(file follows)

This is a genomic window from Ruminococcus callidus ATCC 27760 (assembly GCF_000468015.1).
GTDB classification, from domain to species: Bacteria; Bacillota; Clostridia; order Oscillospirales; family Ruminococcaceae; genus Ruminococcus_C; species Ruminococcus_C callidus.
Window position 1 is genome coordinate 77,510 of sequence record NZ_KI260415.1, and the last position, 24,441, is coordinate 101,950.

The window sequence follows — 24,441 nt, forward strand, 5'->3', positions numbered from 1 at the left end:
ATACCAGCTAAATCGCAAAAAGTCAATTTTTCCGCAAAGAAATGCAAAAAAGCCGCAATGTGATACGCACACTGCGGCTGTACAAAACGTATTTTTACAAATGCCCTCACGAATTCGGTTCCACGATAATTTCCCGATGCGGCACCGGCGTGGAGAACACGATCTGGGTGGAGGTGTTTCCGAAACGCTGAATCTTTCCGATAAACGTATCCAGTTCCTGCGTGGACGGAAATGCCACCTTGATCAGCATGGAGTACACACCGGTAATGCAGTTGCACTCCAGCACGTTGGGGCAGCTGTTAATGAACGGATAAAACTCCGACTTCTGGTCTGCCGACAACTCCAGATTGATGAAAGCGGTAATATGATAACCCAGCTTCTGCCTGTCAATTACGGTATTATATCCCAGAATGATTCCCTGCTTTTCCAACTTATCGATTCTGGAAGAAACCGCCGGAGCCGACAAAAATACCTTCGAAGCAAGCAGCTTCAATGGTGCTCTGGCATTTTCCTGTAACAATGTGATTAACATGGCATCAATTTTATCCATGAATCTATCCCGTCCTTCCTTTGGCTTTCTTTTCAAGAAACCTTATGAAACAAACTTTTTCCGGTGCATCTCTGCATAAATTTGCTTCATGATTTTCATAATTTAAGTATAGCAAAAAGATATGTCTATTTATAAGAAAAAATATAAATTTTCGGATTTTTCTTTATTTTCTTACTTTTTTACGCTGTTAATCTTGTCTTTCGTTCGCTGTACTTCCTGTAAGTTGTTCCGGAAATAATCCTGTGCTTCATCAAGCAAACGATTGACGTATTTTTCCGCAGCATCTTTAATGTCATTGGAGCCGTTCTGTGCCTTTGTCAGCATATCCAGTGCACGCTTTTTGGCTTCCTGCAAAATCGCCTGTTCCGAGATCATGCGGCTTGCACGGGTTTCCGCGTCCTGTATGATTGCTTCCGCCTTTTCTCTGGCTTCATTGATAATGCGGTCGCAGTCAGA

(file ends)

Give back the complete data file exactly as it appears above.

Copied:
This is a genomic window from Ruminococcus callidus ATCC 27760 (assembly GCF_000468015.1).
GTDB classification, from domain to species: Bacteria; Bacillota; Clostridia; order Oscillospirales; family Ruminococcaceae; genus Ruminococcus_C; species Ruminococcus_C callidus.
Window position 1 is genome coordinate 77,510 of sequence record NZ_KI260415.1, and the last position, 24,441, is coordinate 101,950.

The window sequence follows — 24,441 nt, forward strand, 5'->3', positions numbered from 1 at the left end:
ATACCAGCTAAATCGCAAAAAGTCAATTTTTCCGCAAAGAAATGCAAAAAAGCCGCAATGTGATACGCACACTGCGGCTGTACAAAACGTATTTTTACAAATGCCCTCACGAATTCGGTTCCACGATAATTTCCCGATGCGGCACCGGCGTGGAGAACACGATCTGGGTGGAGGTGTTTCCGAAACGCTGAATCTTTCCGATAAACGTATCCAGTTCCTGCGTGGACGGAAATGCCACCTTGATCAGCATGGAGTACACACCGGTAATGCAGTTGCACTCCAGCACGTTGGGGCAGCTGTTAATGAACGGATAAAACTCCGACTTCTGGTCTGCCGACAACTCCAGATTGATGAAAGCGGTAATATGATAACCCAGCTTCTGCCTGTCAATTACGGTATTATATCCCAGAATGATTCCCTGCTTTTCCAACTTATCGATTCTGGAAGAAACCGCCGGAGCCGACAAAAATACCTTCGAAGCAAGCAGCTTCAATGGTGCTCTGGCATTTTCCTGTAACAATGTGATTAACATGGCATCAATTTTATCCATGAATCTATCCCGTCCTTCCTTTGGCTTTCTTTTCAAGAAACCTTATGAAACAAACTTTTTCCGGTGCATCTCTGCATAAATTTGCTTCATGATTTTCATAATTTAAGTATAGCAAAAAGATATGTCTATTTATAAGAAAAAATATAAATTTTCGGATTTTTCTTTATTTTCTTACTTTTTTACGCTGTTAATCTTGTCTTTCGTTCGCTGTACTTCCTGTAAGTTGTTCCGGAAATAATCCTGTGCTTCATCAAGCAAACGATTGACGTATTTTTCCGCAGCATCTTTAATGTCATTGGAGCCGTTCTGTGCCTTTGTCAGCATATCCAGTGCACGCTTTTTGGCTTCCTGCAAAATCGCCTGTTCCGAGATCATGCGGCTTGCACGGGTTTCCGCGTCCTGTATGATTGCTTCCGCCTTTTCTCTGGCTTCATTGATAATGCGGTCGCAGTCAGA